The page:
1. What a wonderful, thoughtful article about a really fascinating place. I love the concept of the restaurant, and the dialogue it inspires.

    “Sometimes people are made uncomfortable by something someone else has to say, regardless of who is saying it, but that’s the point. It’s okay to ask those uncomfortable questions, and we should be safe to speak our uncomfortable perspectives, regardless of what they are. That’s art.”


    1. Thank you, Paige! One thing that I feel keeps well-meaning people from talking is their fear of saying the wrong thing, of insulting someone, or asking a question for which they should already have an answer. But that isn’t what moves us forward, and neither is shutting that person out of the conversation entirely.

  2. Thank you for writing about this place. You made me want to go there and experience it in person. “Food builds bridges and keeps us all alive.” That’s the truth. Love the concept of this restaurant.

    1. Natalie, if you are ever in Pittsburgh, look me up and we can go together. They will be doing Cuba again next, to pick up where they left off, and then likely a nation or region in Africa.

  3. Possibly my favorite lines in the whole piece: Left or right, we have suctioned ourselves into vacuum chambers of like-minded storytellers. Research at University of Michigan proved that once we do interact with opposing points, whether opinion or absolute fact, as a culture we use that information to further validate our own — often incorrect — points. As this article from Boston.com points out, when “misinformed people, particularly political partisans, were exposed to corrected facts in news stories, they rarely changed their minds. In fact, they often became even more strongly set in their beliefs.” Facts do little to warm us, but a steaming bowl of maftoul and a personal narrative hopefully can.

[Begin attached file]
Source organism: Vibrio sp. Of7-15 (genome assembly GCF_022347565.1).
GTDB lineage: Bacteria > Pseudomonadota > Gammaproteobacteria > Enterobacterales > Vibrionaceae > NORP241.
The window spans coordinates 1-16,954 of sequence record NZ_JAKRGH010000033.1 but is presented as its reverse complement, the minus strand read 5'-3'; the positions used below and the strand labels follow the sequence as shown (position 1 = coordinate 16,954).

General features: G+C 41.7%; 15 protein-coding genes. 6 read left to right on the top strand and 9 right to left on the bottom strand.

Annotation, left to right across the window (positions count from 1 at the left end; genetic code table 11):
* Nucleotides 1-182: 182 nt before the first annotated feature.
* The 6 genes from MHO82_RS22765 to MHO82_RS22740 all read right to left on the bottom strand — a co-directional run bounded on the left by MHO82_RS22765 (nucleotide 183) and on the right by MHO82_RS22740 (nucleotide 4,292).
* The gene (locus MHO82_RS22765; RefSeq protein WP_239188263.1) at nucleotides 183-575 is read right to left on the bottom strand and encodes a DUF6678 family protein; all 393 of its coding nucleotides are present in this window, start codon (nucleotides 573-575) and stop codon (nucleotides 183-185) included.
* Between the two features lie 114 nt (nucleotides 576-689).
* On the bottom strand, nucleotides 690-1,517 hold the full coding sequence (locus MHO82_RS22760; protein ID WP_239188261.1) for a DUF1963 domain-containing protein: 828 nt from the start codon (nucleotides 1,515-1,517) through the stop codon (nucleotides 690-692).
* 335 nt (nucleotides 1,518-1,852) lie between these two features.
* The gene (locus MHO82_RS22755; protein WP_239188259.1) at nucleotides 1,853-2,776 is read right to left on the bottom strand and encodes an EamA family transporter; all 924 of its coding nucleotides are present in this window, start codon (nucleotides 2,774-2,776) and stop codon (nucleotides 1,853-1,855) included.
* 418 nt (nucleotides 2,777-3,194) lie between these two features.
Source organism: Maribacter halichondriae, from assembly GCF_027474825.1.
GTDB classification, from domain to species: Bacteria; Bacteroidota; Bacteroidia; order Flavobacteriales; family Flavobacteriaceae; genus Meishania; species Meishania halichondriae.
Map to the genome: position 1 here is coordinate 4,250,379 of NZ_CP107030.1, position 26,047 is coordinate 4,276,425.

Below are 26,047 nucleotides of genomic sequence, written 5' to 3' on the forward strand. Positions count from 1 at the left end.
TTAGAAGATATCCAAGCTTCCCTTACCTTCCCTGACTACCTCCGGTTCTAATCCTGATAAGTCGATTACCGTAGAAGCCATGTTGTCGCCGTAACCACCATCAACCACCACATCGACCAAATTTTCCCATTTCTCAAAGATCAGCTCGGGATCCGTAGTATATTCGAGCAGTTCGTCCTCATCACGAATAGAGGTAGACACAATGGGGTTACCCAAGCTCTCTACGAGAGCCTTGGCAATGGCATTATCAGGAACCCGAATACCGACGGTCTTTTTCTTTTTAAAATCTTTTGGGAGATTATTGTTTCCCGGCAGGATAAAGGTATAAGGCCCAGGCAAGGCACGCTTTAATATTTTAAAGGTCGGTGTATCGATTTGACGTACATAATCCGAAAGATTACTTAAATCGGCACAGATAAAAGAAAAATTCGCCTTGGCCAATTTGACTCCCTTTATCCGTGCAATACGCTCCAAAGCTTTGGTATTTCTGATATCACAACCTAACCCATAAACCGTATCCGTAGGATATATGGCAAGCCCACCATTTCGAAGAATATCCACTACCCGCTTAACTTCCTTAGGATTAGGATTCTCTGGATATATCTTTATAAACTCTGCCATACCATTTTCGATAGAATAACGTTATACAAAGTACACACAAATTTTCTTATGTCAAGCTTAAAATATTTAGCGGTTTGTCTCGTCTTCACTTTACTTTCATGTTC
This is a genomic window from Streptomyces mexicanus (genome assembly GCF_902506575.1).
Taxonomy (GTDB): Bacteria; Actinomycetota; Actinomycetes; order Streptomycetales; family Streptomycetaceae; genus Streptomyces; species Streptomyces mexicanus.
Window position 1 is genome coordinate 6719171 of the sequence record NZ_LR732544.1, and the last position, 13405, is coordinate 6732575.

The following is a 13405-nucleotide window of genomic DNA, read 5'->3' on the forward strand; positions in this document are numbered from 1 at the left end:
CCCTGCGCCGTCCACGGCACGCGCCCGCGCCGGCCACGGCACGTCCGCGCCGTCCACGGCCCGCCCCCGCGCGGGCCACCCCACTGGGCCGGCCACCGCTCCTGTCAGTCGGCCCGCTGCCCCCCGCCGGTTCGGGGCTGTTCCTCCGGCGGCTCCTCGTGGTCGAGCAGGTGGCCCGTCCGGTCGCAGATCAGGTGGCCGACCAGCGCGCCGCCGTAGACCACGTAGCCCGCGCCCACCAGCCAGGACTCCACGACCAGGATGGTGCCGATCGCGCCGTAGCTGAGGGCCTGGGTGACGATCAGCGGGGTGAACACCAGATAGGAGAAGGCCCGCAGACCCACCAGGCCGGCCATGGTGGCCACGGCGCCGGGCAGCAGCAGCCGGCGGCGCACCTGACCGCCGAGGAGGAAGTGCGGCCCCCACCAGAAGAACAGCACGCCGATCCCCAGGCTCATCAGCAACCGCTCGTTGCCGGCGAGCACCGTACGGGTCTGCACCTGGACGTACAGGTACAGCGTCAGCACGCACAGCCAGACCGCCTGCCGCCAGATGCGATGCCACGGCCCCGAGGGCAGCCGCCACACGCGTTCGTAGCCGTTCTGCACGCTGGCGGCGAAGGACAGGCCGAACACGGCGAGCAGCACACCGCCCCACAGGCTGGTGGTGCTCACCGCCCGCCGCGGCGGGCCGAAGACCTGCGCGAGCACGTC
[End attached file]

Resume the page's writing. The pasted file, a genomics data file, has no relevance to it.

I understand the complex grey area between art and politics here, and I say that the very fact that what they are doing with the Palestinian angle right now makes me a bit uncomfortable is my first indication that I need to take notice. If I lived closer, I’d shell out seven singles and pull up a chair. Powerful stuff, thank you.

    1. Thanks for those kind words, Deborah, and especially for letting this piece resonate with you. A lot of times good art— whether it’s poetry, music, a movie, or an installation project such as this— makes us uncomfortable as our brain struggles to realign our old way of seeing the world with the new vision that’s been presented. Not necessarily to change our view point, but to bring in additional information. I think that art is great for that ability, as if it has a secret code for getting past our conscious protective gates.

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